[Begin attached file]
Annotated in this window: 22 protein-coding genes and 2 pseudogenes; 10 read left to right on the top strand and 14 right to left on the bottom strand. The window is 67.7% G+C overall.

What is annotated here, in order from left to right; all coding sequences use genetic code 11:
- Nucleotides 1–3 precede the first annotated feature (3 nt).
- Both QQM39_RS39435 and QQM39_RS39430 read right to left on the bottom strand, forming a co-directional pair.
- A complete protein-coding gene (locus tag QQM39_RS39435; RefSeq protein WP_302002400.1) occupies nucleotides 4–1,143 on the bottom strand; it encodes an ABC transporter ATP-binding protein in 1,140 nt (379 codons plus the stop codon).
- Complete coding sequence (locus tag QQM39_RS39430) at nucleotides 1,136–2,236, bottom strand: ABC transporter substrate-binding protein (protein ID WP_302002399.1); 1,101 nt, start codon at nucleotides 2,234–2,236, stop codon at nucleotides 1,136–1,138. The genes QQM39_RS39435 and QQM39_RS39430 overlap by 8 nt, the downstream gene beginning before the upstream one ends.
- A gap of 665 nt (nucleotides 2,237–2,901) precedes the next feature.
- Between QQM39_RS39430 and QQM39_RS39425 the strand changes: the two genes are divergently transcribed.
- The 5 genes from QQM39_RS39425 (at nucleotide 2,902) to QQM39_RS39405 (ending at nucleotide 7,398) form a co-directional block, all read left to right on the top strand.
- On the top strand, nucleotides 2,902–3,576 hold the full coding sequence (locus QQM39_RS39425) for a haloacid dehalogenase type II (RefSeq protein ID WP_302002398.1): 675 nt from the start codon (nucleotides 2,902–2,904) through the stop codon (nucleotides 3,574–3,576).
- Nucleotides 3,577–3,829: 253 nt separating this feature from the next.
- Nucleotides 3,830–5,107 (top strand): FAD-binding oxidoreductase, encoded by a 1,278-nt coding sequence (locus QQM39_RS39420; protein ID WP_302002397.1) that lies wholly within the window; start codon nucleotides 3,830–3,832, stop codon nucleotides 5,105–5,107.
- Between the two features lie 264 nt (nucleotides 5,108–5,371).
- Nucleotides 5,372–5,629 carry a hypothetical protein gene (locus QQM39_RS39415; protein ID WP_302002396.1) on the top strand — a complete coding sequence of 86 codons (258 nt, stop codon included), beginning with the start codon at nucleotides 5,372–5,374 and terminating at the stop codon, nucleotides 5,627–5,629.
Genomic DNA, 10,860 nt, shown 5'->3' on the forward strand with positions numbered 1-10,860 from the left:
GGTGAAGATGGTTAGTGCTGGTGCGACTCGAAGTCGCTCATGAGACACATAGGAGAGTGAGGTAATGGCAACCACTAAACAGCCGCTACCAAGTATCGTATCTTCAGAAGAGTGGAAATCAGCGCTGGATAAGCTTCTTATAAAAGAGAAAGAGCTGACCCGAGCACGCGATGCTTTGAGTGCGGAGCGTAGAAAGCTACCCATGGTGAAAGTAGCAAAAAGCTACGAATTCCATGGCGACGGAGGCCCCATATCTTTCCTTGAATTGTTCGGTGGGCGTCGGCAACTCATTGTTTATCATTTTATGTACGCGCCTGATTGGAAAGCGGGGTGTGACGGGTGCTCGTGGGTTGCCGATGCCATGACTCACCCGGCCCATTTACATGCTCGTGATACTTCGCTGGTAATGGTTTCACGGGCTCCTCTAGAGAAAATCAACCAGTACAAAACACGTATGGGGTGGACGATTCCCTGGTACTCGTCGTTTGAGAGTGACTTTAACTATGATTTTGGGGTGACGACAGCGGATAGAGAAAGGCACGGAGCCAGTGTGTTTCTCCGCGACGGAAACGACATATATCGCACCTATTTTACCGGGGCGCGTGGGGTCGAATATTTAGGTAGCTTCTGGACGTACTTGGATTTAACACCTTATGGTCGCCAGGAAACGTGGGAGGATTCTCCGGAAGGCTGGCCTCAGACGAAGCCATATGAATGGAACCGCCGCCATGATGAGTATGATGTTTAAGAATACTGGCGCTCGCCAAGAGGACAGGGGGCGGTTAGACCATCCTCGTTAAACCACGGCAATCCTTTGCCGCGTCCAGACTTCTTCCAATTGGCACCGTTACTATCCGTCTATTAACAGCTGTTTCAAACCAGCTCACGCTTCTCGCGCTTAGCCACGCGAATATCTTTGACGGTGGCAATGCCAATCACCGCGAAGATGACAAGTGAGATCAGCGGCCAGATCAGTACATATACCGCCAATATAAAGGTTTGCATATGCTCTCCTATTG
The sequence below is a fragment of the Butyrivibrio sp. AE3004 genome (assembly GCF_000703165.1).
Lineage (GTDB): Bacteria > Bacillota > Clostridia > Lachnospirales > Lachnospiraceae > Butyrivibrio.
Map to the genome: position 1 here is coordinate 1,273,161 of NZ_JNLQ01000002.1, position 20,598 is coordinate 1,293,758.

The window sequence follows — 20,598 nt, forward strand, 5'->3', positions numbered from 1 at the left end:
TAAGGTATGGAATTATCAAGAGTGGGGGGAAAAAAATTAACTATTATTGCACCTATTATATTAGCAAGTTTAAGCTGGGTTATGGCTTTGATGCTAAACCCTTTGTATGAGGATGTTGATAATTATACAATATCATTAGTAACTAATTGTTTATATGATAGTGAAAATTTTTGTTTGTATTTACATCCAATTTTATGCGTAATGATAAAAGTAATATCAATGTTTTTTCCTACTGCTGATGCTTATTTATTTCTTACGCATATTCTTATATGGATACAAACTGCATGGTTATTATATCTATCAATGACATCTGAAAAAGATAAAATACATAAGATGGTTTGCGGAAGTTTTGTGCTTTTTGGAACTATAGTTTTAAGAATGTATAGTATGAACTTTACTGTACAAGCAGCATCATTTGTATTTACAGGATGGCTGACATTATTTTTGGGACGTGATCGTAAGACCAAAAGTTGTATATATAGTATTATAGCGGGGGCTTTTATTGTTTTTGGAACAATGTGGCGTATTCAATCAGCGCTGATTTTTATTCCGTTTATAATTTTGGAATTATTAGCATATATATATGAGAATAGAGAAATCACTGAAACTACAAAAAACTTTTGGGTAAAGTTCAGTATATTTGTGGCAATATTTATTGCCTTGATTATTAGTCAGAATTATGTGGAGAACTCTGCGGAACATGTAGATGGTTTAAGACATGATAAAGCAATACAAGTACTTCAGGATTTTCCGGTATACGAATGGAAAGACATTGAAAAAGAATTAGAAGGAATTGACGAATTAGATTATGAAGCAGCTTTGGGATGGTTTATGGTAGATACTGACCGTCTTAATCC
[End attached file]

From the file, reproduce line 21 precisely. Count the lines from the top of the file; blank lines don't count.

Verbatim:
TAAGGTATGGAATTATCAAGAGTGGGGGGAAAAAAATTAACTATTATTGCACCTATTATATTAGCAAGTTTAAGCTGGGTTATGGCTTTGATGCTAAACCCTTTGTATGAGGATGTTGATAATTATACAATATCATTAGTAACTAATTGTTTATATGATAGTGAAAATTTTTGTTTGTATTTACATCCAATTTTATGCGTAATGATAAAAGTAATATCAATGTTTTTTCCTACTGCTGATGCTTATTTATTTCTTACGCATATTCTTATATGGATACAAACTGCATGGTTATTATATCTATCAATGACATCTGAAAAAGATAAAATACATAAGATGGTTTGCGGAAGTTTTGTGCTTTTTGGAACTATAGTTTTAAGAATGTATAGTATGAACTTTACTGTACAAGCAGCATCATTTGTATTTACAGGATGGCTGACATTATTTTTGGGACGTGATCGTAAGACCAAAAGTTGTATATATAGTATTATAGCGGGGGCTTTTATTGTTTTTGGAACAATGTGGCGTATTCAATCAGCGCTGATTTTTATTCCGTTTATAATTTTGGAATTATTAGCATATATATATGAGAATAGAGAAATCACTGAAACTACAAAAAACTTTTGGGTAAAGTTCAGTATATTTGTGGCAATATTTATTGCCTTGATTATTAGTCAGAATTATGTGGAGAACTCTGCGGAACATGTAGATGGTTTAAGACATGATAAAGCAATACAAGTACTTCAGGATTTTCCGGTATACGAATGGAAAGACATTGAAAAAGAATTAGAAGGAATTGACGAATTAGATTATGAAGCAGCTTTGGGATGGTTTATGGTAGATACTGACCGTCTTAATCC